• Organisation

Doncaster and Bassetlaw Teaching Hospitals NHS Foundation Trust

This is an organisation that runs the health and social care services we inspect

Overall: Requires improvement read more about inspection ratings
Important: Services have been transferred to this provider from another provider

Latest inspection summary

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Overall inspection

Requires improvement

Updated 28 March 2024

Doncaster and Bassetlaw Teaching NHS Foundation Trust provides acute services for 420,000 across South Yorkshire, North Nottinghamshire, and the surrounding areas. The trust employs over 6000 staff.

The trust has over 8000 members and was one of the first ten trusts to achieve foundation status, which was awarded in 2004. The trust received teaching status in 2017 and trains approximately 25% of medical students and 30% of all other healthcare professional students in the trust’s catchment area. The trust has four locations where services are provided:

  • Bassetlaw District General Hospital
  • Doncaster Royal Infirmary
  • Montagu Hospital, Mexborough
  • Retford Hospital

We carried out this unannounced inspection of 4 acute core services across 3 locations provided by this trust on 22-24 August 2023 and diagnostic imaging across 4 locations on 26-28 September 2023. We undertook this inspection because we had concerns about the quality of services. We also inspected the well-led key question for the trust overall on 2-4 October 2023.

We inspected urgent and emergency care services, medical wards, surgical wards, diagnostic imaging and maternity services at Bassetlaw District General Hospital and Doncaster Royal Infirmary. We inspected urgent and emergency care services, medical wards and diagnostic imaging at Montagu Hospital, Mexborough. We also inspected diagnostic imaging at Retford Hospital.

Our rating of services went down. We rated them as requires improvement because:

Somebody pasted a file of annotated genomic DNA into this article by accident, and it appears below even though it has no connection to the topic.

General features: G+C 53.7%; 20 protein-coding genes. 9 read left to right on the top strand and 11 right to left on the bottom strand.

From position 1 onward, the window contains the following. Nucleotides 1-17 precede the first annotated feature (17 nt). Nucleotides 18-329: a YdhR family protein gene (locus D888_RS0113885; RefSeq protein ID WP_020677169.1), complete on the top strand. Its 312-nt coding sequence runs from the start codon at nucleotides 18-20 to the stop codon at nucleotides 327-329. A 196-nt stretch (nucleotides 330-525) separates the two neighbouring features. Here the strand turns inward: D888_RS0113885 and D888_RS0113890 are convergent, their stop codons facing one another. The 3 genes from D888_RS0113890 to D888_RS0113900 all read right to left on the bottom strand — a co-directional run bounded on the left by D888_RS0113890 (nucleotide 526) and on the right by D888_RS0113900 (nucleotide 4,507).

We rated safe, effective, responsive, and well led as requires improvement. We rated caring as good.

In rating the trust, we considered the current ratings of the services we did not inspect this time.

The trust leadership team showed adequate experience and knowledge to lead the trust. The leadership team was newly formed with some recent key appointments. There was further work needed to ensure the Board was cohesive and unitary. They understood the priorities and issues the trust faced however there were several recent changes to organisational structures which would take time to embed.

The trust had a vision for what it wanted to achieve and a strategy to turn it into action, developed with all relevant stakeholders. Some enabling strategies were under review and newly developed.

Not all staff felt leaders were visible. Staff in areas where there were greater pressures, due to challenges recruiting staff, financial restraints, and patient demand, felt less supported by the senior leadership. There was further work to do to ensure all staff felt safe to speak up and to ensure the Board was effectively sighted on concerns raised by staff.

There were areas identified for improvement in governance frameworks and controls. There were areas of risk where assurance processes were not effective, and work was continuing to develop these. During our inspection we escalated several concerns regarding equipment, cleanliness, and management of medicines which the trust responded to and acted.

The trust collected data and analysed it however systems and processes were newly implemented and required further work to ensure the Board was fully sighted on key risks presented in the data.

Leaders and staff engaged with patients, staff, equality groups, the public and local organisations to plan and manage services. They worked with partner organisations to help improve services for patients.

The trust understood quality improvement methods and the skills to use them however some quality improvement priorities had not been achieved and were yet to be fully embedded.

How we carried out the inspection

The inspections of the trust’s core services were led by a CQC operations manager and supported by eight CQC inspectors, one CQC regulatory officer, a CQC inspection planner and eight specialist professional advisors.

The inspection of the well-led key question (the trust’s senior leadership and governance) was led by a CQC Deputy Director of Operations and supported by an operations manager, one CQC inspector, one CQC regulatory officer and an inspection planner. The team also received support from four specialist professional advisors and executive reviewers with a background and experience in NHS senior management.

You can find further information about how we carry out our inspections on our website: www.cqc.org.uk/what-we-do/how-we-do-our-job/what-we-do-inspection.

Use of resources


Updated 19 February 2020

Combined Quality


Updated 19 February 2020